CAIRO (Reuters) - An Egyptian prosecutor on Monday referred to a military court at least 339 alleged supporters of the banned Muslim Brotherhood, including four top leaders, judicial sources said, as the state expands a crackdown against political opponents.
Egypt expanded the jurisdiction of military courts in October to try civilians accused of acts ranging from attacking state facilities to blocking roads. That followed some of the worst assaults on security forces since last year’s overthrow of President Mohammed Mursi of the Brotherhood.
The practice is seen by critics as another clampdown on dissent by a government that has jailed thousands of Brothers and targeted other activists.
It is a controversial issue in Egypt, where the armed forces play an influential role in both political and economic spheres. President Abdel Fatah al-Sisi was previously chief of the army, which toppled Mursi after protests against his rule.
The public prosecutor in the Suez Canal city of Ismailia referred 299 alleged Mursi supporters to a military court on charges of arson following the breakup by security forces of two Cairo protest camps in August 2013 when hundreds of people were killed.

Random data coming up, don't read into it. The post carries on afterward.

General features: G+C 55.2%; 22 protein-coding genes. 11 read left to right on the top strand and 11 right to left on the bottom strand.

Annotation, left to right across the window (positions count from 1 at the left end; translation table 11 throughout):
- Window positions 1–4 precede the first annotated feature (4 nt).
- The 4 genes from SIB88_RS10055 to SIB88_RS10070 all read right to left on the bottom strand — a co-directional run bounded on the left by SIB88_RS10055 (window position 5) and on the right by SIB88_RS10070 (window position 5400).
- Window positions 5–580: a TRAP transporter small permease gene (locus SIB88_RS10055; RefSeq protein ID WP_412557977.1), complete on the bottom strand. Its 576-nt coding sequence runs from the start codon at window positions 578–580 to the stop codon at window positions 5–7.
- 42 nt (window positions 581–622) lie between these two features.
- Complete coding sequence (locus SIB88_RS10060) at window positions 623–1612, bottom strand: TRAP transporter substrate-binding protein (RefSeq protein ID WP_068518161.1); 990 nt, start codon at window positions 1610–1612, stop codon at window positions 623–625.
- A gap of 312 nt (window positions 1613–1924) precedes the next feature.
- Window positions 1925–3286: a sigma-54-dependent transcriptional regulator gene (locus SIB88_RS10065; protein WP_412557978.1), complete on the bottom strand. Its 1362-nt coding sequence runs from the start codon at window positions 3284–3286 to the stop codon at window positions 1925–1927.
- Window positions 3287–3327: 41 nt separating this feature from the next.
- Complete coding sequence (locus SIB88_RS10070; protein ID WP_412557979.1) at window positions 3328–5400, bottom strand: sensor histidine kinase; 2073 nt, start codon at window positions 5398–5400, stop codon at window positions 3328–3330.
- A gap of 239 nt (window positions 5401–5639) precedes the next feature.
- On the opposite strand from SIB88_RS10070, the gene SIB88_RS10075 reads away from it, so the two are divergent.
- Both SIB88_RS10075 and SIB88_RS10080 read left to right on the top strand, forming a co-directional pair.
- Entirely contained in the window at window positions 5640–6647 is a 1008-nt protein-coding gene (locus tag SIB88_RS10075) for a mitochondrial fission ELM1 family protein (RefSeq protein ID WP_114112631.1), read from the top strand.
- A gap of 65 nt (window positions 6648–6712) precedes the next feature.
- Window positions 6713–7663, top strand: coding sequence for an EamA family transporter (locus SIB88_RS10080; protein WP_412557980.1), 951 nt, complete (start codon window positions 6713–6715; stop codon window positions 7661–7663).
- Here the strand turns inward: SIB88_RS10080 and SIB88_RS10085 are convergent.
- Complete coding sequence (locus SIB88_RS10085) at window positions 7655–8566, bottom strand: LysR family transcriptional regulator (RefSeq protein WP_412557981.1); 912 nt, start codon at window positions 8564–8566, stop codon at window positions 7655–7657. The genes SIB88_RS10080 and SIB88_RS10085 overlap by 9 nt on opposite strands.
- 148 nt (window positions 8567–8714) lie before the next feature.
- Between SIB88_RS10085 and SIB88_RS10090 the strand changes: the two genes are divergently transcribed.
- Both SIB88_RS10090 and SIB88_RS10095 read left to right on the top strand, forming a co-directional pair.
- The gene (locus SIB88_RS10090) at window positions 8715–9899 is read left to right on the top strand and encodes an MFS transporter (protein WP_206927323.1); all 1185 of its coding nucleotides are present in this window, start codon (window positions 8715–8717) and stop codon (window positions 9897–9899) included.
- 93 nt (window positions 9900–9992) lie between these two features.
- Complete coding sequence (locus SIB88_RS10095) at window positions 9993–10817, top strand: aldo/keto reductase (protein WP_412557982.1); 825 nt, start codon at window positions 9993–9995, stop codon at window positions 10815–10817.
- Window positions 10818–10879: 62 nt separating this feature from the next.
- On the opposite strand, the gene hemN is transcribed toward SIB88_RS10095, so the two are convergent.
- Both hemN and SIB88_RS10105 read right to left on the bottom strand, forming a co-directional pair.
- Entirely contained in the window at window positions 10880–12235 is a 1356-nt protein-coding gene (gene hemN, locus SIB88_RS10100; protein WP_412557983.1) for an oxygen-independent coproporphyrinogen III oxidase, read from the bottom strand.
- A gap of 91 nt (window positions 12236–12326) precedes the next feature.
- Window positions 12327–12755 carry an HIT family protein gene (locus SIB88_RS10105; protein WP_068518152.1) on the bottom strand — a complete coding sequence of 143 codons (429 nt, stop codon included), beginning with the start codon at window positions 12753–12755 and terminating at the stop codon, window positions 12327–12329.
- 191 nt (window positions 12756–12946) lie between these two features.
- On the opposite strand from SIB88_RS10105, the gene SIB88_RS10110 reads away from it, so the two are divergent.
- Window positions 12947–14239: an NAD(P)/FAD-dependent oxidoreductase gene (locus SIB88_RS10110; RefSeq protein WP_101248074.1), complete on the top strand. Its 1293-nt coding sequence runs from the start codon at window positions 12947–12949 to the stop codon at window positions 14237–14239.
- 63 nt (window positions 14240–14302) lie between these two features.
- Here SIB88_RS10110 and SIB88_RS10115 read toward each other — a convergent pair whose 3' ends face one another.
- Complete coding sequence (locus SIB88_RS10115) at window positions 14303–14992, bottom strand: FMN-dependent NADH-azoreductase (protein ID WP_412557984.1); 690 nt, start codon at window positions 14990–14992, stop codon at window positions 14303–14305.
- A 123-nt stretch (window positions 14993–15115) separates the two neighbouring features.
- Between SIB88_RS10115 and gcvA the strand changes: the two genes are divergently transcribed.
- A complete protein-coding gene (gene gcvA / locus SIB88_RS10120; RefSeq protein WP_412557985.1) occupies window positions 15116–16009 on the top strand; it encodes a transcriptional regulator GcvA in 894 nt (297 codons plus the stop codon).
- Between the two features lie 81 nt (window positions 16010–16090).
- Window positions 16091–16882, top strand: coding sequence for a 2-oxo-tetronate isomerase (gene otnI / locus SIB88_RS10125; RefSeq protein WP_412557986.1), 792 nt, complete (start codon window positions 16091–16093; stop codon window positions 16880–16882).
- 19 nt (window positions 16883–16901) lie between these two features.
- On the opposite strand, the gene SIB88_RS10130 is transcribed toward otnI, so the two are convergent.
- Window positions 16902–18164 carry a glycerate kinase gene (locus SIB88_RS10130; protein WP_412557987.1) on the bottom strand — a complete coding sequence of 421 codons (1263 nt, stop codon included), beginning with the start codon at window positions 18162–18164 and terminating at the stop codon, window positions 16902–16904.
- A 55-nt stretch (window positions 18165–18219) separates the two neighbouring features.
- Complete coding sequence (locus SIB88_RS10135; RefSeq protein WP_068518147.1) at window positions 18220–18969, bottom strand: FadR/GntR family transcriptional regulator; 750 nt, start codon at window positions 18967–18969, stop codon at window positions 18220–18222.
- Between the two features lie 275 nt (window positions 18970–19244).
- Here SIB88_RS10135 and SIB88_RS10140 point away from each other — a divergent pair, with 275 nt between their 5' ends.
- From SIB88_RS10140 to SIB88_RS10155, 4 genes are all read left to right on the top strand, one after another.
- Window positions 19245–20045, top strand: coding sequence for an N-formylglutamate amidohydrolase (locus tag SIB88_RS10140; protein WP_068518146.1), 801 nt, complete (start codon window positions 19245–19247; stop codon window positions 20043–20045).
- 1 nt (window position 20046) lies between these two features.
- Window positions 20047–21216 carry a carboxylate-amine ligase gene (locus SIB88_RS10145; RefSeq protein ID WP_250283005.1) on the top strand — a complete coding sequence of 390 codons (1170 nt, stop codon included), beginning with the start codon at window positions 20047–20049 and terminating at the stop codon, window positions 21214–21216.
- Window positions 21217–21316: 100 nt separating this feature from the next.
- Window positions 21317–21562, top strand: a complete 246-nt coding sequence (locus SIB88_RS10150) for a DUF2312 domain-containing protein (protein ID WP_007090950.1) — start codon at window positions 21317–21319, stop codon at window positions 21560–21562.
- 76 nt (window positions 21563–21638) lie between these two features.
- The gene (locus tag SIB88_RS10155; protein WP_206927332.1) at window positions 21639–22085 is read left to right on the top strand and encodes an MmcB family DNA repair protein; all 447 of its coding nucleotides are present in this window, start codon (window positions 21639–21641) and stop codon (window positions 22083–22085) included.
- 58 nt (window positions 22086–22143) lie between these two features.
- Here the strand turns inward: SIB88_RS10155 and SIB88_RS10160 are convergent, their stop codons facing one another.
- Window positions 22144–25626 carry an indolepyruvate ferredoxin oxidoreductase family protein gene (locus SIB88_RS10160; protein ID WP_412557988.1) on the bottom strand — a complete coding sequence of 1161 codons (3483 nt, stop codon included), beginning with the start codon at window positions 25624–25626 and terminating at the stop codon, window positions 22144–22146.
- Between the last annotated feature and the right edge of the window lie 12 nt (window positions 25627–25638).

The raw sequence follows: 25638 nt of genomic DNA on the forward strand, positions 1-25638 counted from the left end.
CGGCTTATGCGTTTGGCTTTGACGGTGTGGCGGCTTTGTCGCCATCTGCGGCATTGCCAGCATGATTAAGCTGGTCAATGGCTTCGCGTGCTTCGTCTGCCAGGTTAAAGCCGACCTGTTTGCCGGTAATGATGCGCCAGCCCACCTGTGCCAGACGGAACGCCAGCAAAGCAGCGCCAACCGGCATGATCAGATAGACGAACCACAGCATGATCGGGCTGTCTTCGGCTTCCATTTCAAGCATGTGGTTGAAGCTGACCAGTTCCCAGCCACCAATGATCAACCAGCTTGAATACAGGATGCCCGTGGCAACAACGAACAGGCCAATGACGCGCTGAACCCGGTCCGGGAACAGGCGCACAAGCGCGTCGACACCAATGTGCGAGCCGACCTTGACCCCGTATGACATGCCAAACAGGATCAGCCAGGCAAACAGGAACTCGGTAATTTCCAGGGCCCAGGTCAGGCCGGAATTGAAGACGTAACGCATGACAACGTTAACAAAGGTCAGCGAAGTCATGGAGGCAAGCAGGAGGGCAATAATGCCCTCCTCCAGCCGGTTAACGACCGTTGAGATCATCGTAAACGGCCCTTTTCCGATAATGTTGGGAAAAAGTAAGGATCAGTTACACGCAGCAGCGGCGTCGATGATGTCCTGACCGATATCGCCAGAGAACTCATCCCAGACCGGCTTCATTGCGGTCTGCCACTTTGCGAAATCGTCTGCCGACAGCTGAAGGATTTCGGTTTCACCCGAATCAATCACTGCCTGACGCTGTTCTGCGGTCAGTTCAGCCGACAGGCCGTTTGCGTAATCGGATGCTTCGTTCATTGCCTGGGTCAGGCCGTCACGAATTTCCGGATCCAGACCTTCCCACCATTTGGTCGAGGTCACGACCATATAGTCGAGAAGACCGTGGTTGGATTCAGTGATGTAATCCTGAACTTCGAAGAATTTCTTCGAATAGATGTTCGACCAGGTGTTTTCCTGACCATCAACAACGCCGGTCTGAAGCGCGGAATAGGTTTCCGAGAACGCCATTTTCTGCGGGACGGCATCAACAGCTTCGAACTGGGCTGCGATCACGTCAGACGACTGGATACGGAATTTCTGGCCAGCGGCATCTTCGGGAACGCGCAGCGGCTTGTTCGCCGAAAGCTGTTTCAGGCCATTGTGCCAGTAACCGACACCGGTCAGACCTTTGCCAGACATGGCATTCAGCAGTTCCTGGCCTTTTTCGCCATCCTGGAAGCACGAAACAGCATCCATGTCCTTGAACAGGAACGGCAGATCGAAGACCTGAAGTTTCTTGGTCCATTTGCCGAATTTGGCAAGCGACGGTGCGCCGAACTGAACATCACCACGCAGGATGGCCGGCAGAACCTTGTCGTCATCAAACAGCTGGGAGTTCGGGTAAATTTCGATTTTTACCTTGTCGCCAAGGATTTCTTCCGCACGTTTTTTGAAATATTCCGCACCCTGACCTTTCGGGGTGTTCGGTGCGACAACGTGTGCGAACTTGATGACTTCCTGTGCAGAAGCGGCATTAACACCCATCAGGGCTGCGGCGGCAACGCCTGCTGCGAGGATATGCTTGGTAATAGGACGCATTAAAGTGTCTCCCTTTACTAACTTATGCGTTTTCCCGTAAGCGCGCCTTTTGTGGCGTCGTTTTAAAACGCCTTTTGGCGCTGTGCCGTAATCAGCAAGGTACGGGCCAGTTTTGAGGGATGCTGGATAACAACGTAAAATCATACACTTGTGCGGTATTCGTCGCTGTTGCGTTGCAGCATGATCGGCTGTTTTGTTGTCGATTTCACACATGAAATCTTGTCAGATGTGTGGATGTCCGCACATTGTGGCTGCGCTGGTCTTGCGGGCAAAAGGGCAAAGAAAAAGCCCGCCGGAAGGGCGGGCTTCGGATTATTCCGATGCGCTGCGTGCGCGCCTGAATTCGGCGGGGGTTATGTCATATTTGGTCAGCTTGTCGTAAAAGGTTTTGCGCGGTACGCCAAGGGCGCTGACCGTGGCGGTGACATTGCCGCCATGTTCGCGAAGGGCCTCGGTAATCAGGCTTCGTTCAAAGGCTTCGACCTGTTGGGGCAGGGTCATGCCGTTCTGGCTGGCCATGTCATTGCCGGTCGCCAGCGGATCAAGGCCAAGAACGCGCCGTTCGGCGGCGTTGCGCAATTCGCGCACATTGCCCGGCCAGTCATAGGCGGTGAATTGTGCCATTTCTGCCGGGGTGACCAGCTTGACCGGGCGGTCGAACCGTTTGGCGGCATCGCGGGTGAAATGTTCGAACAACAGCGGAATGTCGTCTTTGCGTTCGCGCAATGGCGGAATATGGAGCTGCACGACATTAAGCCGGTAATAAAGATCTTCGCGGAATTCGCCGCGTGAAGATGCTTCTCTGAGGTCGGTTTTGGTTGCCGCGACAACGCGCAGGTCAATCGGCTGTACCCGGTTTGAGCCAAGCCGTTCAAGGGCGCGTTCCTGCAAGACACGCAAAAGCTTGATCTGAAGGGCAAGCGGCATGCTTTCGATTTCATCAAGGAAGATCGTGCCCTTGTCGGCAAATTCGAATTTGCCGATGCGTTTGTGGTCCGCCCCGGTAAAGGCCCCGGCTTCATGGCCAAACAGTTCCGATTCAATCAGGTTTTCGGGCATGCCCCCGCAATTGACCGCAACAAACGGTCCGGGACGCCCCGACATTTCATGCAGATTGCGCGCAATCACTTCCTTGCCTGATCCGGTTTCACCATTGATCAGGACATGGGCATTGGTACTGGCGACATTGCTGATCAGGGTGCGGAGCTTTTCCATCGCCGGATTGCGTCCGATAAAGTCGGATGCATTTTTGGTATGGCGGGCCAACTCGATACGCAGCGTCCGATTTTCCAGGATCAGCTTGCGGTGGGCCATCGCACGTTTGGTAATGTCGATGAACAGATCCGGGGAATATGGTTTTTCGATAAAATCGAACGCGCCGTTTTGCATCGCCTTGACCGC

The defendants included Brotherhood leaders Mohamed Badie, Essam El-Erian, Mohamed El-Beltagy and Safwat Hagazy, judicial sources said.
The prosecutor said earlier in the day that 40 defendants arrested in various incidents had been referred to military courts on charges of inciting violence and looting, blocking roads and belonging to a banned group.
They were also charged with breaking a law restricting protest, which has been used to imprison many of the leaders of the 2011 uprising that forced veteran autocrat Hosni Mubarak from power and ignited hopes for deeper change.
Egypt’s top prosecutor on Saturday referred 139 alleged Brotherhood members in the southern province of Minya to a military court in relation to an attack on a police station following Mursi’s ouster.
Reporting by Stephen Kalin; Editing by Dominic Evans and Leslie Adler